Was it worth it? Well, at $12,500 per year, before attorneys fees, if it was worth it to him, he’s probably going to be experiencing a better standard of living for the next four years than he’s used to.
[The Spam Weblog] [channelTitle]
May 18, 2004
Spam this guy
This guy wants to do a Gmail Spam Test to see how quickly you can fill up 1 gig. I just sent him a 112mb file. I bet they have restrictions on attachment size, but it should be fun. Spam this guy, he needs it.
Review of free vs commercial Linux Spam solutions on server
this article Fighting Spam and Viruses at the Server, Part V: The Linux Edition is part of a series done by these reporters that actually does a good job reviewing at a high level the different approaches to server side spam fighting. And comparing what you get with free versus commercial products. A good place to start for Linux solutions.
Frontbridge releases top 10 spams for April
FrontBridge Technologies Exposes April's Most Abused Spam Subject Headlines. A surprising 80% of mail they filter is spam! Phishing scams are the fastest growing sector of spam.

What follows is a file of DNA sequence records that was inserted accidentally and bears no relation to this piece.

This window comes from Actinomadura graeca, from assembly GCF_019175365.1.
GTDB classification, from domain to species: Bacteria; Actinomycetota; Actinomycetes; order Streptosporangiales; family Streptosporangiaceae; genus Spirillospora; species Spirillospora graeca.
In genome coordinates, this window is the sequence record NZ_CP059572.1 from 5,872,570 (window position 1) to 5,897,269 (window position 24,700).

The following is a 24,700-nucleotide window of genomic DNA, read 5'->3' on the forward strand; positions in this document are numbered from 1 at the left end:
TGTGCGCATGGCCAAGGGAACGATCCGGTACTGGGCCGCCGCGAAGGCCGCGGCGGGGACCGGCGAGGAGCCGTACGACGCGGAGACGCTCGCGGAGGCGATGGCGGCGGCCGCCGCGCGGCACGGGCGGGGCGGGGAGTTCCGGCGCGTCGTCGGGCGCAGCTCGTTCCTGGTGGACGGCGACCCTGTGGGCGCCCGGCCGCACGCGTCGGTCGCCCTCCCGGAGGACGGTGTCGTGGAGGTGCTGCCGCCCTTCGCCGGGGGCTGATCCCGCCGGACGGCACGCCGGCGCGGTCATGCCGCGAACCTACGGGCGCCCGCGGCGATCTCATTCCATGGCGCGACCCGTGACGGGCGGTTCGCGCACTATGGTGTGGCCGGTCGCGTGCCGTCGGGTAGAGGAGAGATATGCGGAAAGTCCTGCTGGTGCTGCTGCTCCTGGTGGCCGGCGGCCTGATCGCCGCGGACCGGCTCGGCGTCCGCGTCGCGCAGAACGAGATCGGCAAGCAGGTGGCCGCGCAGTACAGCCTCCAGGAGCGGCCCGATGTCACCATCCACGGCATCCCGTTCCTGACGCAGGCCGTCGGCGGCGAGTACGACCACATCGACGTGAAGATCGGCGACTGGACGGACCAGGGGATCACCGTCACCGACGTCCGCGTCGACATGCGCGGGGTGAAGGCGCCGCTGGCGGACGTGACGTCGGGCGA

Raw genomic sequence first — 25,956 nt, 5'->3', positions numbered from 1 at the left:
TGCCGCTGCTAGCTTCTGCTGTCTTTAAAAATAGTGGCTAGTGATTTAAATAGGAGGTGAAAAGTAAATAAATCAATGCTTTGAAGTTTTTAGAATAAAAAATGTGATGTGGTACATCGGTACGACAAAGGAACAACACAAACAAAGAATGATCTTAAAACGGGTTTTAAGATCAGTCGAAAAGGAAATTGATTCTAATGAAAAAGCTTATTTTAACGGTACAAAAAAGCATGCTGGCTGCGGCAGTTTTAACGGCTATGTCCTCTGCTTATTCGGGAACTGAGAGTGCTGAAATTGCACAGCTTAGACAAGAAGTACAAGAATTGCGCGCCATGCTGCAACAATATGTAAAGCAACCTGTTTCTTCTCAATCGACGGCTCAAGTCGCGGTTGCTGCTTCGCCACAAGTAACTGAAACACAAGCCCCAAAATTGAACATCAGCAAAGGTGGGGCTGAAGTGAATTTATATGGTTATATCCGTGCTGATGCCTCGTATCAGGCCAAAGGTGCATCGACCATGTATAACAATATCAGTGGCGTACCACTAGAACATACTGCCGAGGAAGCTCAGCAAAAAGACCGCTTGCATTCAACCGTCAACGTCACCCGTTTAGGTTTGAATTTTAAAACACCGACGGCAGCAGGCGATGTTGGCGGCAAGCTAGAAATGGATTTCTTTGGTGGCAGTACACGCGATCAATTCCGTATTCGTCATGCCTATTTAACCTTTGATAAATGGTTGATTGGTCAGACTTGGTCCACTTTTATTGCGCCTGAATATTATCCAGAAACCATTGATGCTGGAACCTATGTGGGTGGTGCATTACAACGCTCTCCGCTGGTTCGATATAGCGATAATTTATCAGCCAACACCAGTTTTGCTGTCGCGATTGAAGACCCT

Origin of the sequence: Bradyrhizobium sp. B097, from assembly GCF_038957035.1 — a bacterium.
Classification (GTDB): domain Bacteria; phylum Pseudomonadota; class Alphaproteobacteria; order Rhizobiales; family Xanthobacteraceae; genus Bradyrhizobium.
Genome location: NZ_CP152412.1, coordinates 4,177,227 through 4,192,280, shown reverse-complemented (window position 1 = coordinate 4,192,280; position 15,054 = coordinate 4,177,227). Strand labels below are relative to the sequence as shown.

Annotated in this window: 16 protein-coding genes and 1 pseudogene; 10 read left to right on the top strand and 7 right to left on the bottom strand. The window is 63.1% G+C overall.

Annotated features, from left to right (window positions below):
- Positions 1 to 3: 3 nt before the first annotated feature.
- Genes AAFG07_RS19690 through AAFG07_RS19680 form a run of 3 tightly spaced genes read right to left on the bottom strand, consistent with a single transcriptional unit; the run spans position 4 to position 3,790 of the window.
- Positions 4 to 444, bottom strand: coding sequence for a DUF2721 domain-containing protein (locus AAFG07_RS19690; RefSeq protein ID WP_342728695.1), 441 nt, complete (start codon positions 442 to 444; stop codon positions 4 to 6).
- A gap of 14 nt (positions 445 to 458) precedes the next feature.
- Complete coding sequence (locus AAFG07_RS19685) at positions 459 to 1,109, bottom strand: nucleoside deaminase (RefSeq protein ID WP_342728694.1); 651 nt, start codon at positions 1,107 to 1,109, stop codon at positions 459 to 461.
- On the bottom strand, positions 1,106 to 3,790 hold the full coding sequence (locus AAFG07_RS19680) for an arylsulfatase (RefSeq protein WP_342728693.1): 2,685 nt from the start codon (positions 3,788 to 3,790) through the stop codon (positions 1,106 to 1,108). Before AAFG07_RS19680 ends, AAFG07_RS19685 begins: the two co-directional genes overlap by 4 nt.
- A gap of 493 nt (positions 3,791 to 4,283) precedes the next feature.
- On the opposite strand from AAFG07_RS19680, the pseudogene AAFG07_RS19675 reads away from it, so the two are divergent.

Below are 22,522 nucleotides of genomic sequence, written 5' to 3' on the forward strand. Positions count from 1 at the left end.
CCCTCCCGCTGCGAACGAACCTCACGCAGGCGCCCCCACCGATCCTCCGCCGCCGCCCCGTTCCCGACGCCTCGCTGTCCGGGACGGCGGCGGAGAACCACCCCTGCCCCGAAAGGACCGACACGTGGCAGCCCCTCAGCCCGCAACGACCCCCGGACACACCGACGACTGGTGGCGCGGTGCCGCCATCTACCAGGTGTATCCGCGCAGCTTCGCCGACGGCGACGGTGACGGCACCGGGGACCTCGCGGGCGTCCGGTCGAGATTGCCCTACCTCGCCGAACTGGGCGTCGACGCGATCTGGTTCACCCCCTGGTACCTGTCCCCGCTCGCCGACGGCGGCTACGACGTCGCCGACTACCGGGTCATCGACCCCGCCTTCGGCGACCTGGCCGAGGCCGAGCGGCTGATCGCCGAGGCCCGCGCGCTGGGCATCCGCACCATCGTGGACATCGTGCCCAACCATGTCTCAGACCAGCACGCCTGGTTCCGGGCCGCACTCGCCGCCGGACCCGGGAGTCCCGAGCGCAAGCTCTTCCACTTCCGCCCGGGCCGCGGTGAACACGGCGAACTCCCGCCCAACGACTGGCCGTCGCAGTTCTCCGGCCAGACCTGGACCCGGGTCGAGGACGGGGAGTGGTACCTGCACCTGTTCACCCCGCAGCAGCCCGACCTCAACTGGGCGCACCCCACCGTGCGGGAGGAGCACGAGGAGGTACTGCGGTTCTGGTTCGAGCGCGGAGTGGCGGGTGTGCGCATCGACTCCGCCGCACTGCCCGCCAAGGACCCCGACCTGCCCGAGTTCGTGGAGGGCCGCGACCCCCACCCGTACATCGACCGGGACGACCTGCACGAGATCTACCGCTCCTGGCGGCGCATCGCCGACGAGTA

May 13, 2004
The other side of SPAM filters
These guys: MarketingSherpa.com : Practical News & Case Studies on Internet Advertising, Marketing & PR have had a surprising number of good articles lately. This one is about 5 tactics MyPoints uses to get their e-mail promotions through filters to their 10M subscribers. Very practical tactics if you are doing such campaigns. In the end, I believe that e-mail publishers will have to subscribe to various trust authorities like Cloudmark's Rating system to get through. Simple message format and content tricks won't be enough.